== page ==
Purpose Statement

Exploration -> Experience -> Feeling -> Transformation -> Understanding

Sunday, November 07, 2010

Jerusalem Cricket




In the early 90's, I lived in a little duplex surrounded by avocado orchards in SoCal. We had a little doorless shack between the garage and house that housed the washer and dryer. One day I went into the shack and found the most bizarre insect on the floor. I was sure I had discovered a new life form. It looked like something from an aliens-invade-the-earth Hollywood movie and it looked dangerous. I was afraid of it and was certain it was deadly poisonous. I observed it from a distance for a while - it did not move with any sort of speed or agility - and then I smashed it in an instant with a shoe.


I don't recall when the feelings of guilt and remorse began, but sometime after the smashing, I became quite disappointed with myself. I think of myself as an explorer and an explorer courageously seeks out new experiences. I had found something new, something alive, and I had been afraid of it and smashed it.


Years later, I tried to show my nephew a spider's web on my sister's back porch. My nephew screamed and made a hysterical, irrational, panicked retreat. I suppose this is how we protect children from Black Widows and Brown Recluses - We make them terrified of spiders.

When I was my nephew's age, I went fishing alone on the shore of Lake Travis in the middle of the day. The fish were not biting, so I entertained myself by breaking limestone rocks, using big rocks to smash smaller rocks. I was using my right arm to break the rocks to the right of where I was sitting on the ground. I turned my attention to the left to grab more rocks and saw, not twelve inches from my left hip, a black snake, his head pointed right at me. Panic overwhelmed me. I threw the rock in my right hand at the snake, leaped up and ran screaming, bawling, completely hysterical up the hill to my mother, who gave me sips of iced tea to calm me down. My father and I revisited the place to recover my fishing pole and found no snakes.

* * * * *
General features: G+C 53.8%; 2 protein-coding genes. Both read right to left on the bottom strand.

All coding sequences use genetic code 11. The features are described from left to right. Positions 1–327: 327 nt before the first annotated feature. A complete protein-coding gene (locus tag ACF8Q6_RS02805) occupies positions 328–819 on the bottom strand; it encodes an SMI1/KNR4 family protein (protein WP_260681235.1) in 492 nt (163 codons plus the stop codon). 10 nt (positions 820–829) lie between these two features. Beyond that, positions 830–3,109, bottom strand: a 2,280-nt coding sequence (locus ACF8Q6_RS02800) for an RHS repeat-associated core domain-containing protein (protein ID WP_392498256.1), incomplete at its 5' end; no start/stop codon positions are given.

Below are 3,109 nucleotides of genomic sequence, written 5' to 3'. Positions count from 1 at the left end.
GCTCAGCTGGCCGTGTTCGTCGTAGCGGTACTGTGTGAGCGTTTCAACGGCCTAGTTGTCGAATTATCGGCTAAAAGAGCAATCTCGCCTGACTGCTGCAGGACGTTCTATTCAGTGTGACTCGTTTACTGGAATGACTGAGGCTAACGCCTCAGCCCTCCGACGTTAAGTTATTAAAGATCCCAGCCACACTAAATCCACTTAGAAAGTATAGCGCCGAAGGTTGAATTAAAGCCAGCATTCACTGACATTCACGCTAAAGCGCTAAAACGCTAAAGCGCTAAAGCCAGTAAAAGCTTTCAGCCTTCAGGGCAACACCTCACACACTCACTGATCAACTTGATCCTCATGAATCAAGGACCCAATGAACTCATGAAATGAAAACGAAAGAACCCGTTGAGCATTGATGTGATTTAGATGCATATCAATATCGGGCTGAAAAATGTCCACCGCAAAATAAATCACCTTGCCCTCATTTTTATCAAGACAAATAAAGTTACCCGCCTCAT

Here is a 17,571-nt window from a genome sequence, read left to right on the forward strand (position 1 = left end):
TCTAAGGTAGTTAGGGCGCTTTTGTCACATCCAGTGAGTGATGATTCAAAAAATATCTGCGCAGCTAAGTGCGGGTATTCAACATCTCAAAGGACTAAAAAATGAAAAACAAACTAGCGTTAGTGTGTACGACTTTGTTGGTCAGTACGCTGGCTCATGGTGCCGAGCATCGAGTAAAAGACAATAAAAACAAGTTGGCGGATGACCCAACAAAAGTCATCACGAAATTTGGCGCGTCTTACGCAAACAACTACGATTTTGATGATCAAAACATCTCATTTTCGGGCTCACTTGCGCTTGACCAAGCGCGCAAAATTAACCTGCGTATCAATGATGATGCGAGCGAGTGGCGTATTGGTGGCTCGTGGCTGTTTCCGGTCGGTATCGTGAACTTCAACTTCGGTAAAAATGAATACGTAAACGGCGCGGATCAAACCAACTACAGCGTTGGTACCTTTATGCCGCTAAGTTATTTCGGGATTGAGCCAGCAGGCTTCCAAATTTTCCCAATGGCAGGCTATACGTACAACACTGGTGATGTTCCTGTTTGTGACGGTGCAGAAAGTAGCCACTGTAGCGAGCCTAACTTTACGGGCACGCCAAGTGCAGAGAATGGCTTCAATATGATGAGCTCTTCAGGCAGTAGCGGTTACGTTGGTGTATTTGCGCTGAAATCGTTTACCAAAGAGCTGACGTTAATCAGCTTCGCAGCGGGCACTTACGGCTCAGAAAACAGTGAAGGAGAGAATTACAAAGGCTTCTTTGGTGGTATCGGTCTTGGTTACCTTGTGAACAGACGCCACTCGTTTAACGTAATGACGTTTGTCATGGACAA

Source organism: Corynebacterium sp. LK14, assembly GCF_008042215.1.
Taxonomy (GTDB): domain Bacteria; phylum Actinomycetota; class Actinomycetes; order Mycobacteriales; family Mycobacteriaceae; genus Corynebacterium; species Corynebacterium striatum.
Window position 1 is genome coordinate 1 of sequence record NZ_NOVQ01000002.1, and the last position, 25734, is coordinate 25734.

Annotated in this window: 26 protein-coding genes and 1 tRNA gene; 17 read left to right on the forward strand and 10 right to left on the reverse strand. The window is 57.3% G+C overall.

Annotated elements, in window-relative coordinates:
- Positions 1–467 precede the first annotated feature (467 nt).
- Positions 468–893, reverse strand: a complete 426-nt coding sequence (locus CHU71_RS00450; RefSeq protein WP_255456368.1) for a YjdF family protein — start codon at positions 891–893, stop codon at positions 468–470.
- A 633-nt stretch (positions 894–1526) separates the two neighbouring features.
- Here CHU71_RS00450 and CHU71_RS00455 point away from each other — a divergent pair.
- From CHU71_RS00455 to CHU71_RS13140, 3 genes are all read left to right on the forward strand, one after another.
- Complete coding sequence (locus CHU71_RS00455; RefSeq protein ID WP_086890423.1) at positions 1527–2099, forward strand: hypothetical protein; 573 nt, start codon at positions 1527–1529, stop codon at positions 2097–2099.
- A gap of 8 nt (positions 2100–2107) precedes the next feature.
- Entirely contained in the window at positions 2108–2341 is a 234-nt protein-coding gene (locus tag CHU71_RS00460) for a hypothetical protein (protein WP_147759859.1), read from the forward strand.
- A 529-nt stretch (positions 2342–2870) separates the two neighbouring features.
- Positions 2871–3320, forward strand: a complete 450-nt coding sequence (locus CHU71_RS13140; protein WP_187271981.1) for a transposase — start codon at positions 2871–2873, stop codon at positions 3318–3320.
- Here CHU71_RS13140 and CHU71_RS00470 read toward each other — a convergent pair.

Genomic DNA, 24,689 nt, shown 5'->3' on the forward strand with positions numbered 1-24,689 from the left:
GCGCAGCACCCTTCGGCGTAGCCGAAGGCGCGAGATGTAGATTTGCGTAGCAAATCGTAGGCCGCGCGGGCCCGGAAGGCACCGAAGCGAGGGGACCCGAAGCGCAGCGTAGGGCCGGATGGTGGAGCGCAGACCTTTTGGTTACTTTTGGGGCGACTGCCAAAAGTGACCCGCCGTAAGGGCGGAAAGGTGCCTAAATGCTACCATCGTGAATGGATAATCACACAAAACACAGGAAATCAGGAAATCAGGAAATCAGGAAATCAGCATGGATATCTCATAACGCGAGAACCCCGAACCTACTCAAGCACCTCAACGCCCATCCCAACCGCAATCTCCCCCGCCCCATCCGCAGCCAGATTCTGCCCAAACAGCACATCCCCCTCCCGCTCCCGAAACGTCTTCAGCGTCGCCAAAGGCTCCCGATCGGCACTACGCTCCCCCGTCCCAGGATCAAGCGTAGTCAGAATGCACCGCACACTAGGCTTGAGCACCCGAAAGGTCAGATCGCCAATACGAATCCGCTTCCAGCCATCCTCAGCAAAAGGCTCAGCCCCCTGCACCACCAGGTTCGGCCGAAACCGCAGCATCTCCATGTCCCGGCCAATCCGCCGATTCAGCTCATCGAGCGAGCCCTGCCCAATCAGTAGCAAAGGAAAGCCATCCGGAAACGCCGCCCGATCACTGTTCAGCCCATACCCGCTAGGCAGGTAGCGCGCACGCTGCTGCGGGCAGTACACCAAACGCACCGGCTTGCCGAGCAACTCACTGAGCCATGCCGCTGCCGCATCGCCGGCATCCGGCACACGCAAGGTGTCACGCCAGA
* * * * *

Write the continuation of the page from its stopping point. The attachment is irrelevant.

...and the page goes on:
I don't recall the reference I used to research the strange creature in the laundry room, but at some point I concluded that it was a Colorado Potato Beetle that I had smashed. It turns out it was actually a Jerusalem Cricket. Isn’t the internet great?

Yesterday I did a 100 mile bike ride between Elko, NV and Mountain City, ID. On my way back to Elko, I happened to look down at the asphalt, and there in the worn track of the passenger side tires was a Jerusalem Cricket. I wheeled back around and stopped my bike to look at the creature. It still looked bizarre, but not nearly as scary or threatening. In that moment, I confronted all my emotional history with this species and my sense of myself as an explorer. I had a decision to make. Would I do nothing, leave the creature alone, or would I move it off the highway so it would not be squashed by the next pickup truck?

I leaned my bike against a post and picked up a piece of litter, a plastic bottle, scooped the insect up and deposited it in the grass and sagebrush.

As I rode away, I thought about human potential and our ability to grow, evolve, and transform. I wanted to be redeemed, but I knew that I was not. The archetype of The Explorer that I carry in my soul is absolutely courageous and fearless, insatiably curious, reverent of life and awed by nature. It is an ideal I will never reach, but I will continue to evolve toward it.

Buddha says that with realization, all our karma is wiped away and Jesus says that we are already forgiven. And yet I know that the next time I encounter something new and scary, I will be afraid. But perhaps instead of running away hysterical or smashing the unknown with a shoe, I'll sit and wait patiently for my fear to subside and my curiosity to build.

1 comment:

aspyre said...

"I'll sit and wait patiently for my fear to subside and my curiosity to build."

Brilliant. You continue to inspire & cause me to examine life differently.

I am writing this on my wall, with your permission.